Traditionally St. Patrick's Day is celebrated on March 17th. This year, however, March 17 falls during Holy Week, so Ireland's bishops asked the Vatican for permission to move the saint's feast day to March 15 this year. Last time the official date was moved by the Catholic Church (because of conflicts with the beginning of the Roman Catholic Holy Week) was in 1940, and the next time it will happen only in 2160. However, despite the Catholic Church calendar, most countries still celebrate St. Patrick's Day on March 17 this year, and unofficially all weekend.
Give St. Patrick's Day theme to anything you wish - products, buildings, movies, paintings, paint anything green, dress up celebrities and politicians for St. Patrick's Day, imagine what life would be like if every day in a year was St. Patrick's day. These are just some ideas.
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This contest is fueled by the following news: Saint Patrick's Day is a national festival in Ireland, which has become very popular in the world and is celebrated on the 17th of March. It is considered, that each person on this day can become an honored citizen of Ireland.
The official version says that a boy named Maewyn Succat was born approximately on the 17th of March 415 AD in Wales in the family of the Roman citizens Calfurnius and Conchessa. The father of Maewyn was a small landlord and deacon of the local church. However he accepted this designation basically for money, as young Patrick was not religiously devout.
Approximately at the age of 16 he was captured by pirates and brought to Ireland, where he rendered services to one of the leaders Milchu. Young Patrick was forced to become a shepherd and for a long period he was looking after a troop of sheep. This time he started believing in God and offering prayers.
In his "confession" he wrote: "I offered prayers several times per day. Love towards God and divine fear was becoming more and more. My faith got strengthened". After six years, as legend says, the young man heard voice, which he understood as God's voice: "Soon you will return home". Then the voice added: "See, your ship is waiting". The young shepherd ran and the reached coast. He asked sailors to take him on board by convincing them that his family would pay the journey expenses. But the captain refused to take him. Then Patrick, as legend says, started praying again to God, and unexpectedly the captain changed his decision and took the passenger.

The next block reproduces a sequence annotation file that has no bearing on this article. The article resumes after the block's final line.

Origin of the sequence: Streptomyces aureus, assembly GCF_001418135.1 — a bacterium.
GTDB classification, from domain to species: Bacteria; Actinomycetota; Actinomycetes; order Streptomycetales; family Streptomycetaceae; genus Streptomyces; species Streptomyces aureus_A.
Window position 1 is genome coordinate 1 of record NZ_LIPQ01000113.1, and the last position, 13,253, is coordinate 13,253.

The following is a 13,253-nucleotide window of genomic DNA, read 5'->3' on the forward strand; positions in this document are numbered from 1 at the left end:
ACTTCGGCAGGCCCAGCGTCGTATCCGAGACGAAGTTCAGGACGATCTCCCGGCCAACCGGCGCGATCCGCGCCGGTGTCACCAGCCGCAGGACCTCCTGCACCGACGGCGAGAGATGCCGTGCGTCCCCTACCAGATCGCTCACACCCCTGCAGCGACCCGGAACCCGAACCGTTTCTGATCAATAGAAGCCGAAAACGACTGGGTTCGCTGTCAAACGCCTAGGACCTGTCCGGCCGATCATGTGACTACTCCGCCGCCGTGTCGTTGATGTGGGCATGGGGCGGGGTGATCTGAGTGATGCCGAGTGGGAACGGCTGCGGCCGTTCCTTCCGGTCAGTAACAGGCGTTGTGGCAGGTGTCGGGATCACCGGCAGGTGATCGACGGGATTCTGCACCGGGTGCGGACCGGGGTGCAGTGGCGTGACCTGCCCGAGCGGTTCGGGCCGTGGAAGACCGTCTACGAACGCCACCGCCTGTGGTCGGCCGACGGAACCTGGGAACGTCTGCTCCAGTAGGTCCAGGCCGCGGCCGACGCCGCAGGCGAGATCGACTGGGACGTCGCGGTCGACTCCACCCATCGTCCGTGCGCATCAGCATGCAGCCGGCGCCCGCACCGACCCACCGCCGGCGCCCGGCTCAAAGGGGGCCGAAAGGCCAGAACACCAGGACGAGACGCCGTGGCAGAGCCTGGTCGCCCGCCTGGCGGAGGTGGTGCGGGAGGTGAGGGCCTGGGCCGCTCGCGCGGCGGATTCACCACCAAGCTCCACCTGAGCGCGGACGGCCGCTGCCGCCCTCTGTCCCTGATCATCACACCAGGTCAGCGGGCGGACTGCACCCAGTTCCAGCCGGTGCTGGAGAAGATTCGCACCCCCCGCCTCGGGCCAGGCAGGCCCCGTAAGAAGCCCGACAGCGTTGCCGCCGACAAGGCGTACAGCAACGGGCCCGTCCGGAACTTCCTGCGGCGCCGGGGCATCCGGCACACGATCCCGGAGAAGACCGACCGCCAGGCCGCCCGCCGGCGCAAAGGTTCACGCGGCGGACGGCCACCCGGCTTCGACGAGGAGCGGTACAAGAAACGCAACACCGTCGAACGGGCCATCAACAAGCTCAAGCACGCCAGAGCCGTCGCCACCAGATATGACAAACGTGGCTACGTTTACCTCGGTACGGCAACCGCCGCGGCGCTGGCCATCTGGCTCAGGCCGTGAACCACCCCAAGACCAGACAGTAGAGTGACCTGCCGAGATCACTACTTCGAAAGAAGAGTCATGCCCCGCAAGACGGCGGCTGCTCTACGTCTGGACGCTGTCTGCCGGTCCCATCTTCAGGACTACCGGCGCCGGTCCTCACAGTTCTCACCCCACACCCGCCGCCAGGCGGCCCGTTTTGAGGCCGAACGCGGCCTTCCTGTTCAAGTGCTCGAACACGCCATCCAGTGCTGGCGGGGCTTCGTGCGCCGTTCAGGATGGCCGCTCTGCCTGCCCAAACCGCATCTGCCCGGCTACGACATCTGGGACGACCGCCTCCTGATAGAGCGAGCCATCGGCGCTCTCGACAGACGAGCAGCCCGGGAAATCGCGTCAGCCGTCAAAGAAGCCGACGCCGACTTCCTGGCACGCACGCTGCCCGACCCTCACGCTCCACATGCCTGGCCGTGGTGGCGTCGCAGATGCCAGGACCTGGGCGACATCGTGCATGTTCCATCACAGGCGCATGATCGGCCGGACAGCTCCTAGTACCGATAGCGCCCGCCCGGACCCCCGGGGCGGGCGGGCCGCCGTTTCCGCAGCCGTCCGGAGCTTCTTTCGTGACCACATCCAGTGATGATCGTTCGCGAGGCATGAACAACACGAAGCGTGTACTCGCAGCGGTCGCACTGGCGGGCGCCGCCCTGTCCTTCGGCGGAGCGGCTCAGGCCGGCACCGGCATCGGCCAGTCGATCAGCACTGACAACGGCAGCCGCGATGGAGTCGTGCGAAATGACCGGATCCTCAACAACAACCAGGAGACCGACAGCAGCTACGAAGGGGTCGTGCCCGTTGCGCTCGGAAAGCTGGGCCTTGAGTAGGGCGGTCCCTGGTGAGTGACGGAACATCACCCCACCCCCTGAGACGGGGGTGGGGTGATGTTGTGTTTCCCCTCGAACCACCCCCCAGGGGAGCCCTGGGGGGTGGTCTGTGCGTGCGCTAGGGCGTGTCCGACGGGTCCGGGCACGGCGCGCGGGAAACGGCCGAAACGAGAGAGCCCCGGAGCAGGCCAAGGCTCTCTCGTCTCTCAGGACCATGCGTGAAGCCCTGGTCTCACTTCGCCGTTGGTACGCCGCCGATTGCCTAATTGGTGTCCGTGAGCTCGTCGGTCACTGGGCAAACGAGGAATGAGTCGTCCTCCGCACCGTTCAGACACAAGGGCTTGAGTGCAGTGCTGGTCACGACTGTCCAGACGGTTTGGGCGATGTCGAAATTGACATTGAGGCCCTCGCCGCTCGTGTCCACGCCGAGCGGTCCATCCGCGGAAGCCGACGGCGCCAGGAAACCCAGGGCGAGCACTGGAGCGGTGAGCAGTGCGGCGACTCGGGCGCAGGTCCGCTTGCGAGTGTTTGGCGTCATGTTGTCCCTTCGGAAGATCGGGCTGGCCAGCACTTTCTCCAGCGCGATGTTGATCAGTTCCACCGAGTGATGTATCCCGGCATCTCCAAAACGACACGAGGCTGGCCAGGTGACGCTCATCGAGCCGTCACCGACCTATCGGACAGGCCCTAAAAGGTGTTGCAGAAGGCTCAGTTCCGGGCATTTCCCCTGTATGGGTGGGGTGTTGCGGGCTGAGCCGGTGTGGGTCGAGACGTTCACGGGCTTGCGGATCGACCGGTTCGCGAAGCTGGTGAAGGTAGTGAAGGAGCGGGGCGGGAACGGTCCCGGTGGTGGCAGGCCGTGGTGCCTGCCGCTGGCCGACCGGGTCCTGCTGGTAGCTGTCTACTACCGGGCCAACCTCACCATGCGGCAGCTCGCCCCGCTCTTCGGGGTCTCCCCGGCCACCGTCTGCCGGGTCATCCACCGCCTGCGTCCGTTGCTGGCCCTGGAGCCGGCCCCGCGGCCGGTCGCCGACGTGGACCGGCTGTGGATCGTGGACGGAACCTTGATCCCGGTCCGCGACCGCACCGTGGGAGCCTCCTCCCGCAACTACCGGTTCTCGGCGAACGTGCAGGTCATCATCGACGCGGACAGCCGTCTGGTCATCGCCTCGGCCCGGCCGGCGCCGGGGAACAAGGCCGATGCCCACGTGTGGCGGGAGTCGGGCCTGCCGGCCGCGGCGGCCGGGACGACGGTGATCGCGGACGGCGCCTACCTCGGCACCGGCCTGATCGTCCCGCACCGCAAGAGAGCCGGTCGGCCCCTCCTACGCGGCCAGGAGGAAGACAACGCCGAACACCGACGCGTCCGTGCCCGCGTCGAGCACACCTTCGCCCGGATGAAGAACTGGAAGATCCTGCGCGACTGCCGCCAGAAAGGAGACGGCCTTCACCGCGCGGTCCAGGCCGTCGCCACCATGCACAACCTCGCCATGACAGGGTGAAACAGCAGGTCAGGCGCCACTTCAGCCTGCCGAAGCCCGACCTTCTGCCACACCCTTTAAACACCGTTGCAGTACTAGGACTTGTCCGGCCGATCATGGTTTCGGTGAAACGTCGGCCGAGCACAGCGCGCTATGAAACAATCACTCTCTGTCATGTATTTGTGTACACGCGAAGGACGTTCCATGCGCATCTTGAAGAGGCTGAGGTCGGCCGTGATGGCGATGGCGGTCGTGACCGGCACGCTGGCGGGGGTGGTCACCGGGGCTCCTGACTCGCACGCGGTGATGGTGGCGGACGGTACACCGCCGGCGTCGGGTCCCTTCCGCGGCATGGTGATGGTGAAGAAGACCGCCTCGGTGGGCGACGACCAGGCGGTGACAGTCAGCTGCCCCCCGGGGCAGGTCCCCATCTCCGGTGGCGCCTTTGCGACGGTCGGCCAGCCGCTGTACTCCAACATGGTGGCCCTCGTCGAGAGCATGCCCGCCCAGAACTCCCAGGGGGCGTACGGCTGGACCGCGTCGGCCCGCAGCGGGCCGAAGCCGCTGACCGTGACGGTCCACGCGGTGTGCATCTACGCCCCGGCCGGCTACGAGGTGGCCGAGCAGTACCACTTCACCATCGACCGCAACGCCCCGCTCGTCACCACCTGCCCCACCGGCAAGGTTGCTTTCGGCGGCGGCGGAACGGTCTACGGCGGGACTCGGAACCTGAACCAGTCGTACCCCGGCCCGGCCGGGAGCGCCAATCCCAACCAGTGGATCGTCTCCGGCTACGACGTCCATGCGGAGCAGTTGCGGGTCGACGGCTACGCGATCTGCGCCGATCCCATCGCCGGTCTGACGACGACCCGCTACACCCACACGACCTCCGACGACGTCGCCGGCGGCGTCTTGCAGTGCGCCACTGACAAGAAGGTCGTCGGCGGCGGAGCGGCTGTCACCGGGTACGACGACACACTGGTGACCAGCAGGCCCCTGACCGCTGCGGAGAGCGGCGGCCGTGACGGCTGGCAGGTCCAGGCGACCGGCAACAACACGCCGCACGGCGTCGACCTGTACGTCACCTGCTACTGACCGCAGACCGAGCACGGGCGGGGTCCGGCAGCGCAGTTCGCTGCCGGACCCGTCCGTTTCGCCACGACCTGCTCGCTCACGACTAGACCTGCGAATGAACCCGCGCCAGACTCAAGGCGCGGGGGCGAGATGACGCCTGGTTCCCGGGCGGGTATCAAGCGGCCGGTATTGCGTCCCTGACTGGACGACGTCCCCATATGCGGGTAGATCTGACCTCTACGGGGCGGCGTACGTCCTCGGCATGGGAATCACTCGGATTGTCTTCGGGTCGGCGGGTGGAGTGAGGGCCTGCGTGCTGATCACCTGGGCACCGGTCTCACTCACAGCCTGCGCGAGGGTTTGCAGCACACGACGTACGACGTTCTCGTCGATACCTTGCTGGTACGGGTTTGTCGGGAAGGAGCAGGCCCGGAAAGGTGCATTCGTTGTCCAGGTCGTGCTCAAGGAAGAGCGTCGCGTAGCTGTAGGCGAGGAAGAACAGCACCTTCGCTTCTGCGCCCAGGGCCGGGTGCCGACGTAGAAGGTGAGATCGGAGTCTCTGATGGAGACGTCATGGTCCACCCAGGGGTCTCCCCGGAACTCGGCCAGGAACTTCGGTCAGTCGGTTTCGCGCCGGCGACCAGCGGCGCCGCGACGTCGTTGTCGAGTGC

After reaching home, in spite of the happiness of the family in getting back the son, Patrick firmly decided to go down a spiritual path. He was introduced to the French bishop Germanus (San Sherman), who fortified him in his approach. Later he came to Ireland as a missionary on behalf of Pope Selestine I.
In Ireland the people treated him as the Saint who brought Christianity to Ireland. Though Christian monasteries existed before his arrival, nobody before him could touch the drastic hearts of the descendants of the Celts and Druids. He died, again approximately, on the 17th March 493.
Unofficially Bannaviem Taberniae is considered as the place of birth of Patrick. Questions are being raised in front of Historians as to where to search this estate or county. They are saying different versions with respect to the place of birth of this county. This could be the territory of ancient Britain and Scotland, and even could be any western country. Nobody knows.
Nobody knows even the date of his return to Ireland, whether he was alone or with friends. And finally whether Patrick brought the "Threelistnik" flower to Ireland or was this flower was linked with the saint after his death? Some scientists are not afraid to say that Saint Patrick was not at all there, this was a group of three monks.
They were the first missionaries in Ireland. Before them, there were records about the appearance of the first missionaries, for example the name of Britain Celt Kongara was well known. Kongara was the first person who conducted in Ireland a Christian Liturgy for the first time. Slightly later, this incident will be attached to Saint Patrick.
There was history about another missionary Paladius, who introduced Christianity in Ireland in 380, but he did not run the Church and was removed from it. Mainly he was carrying the title "Patrisius"! Paladius had a successor also from the Celts – Zukat. He also carried the title of "Patrisius". The biography of this monk is like two drops of water in comparison with the biography of Saint Patrick.
Historians recall another Paladius, who was involved in missionary activities, but could not become a monk. It means – quite possibly, that St. Patrick was not a specific person, but a collective style of several missionaries that kept Ireland Christianization in history. The name Patrick is not a name, but a Roman title, which with time passed to become name.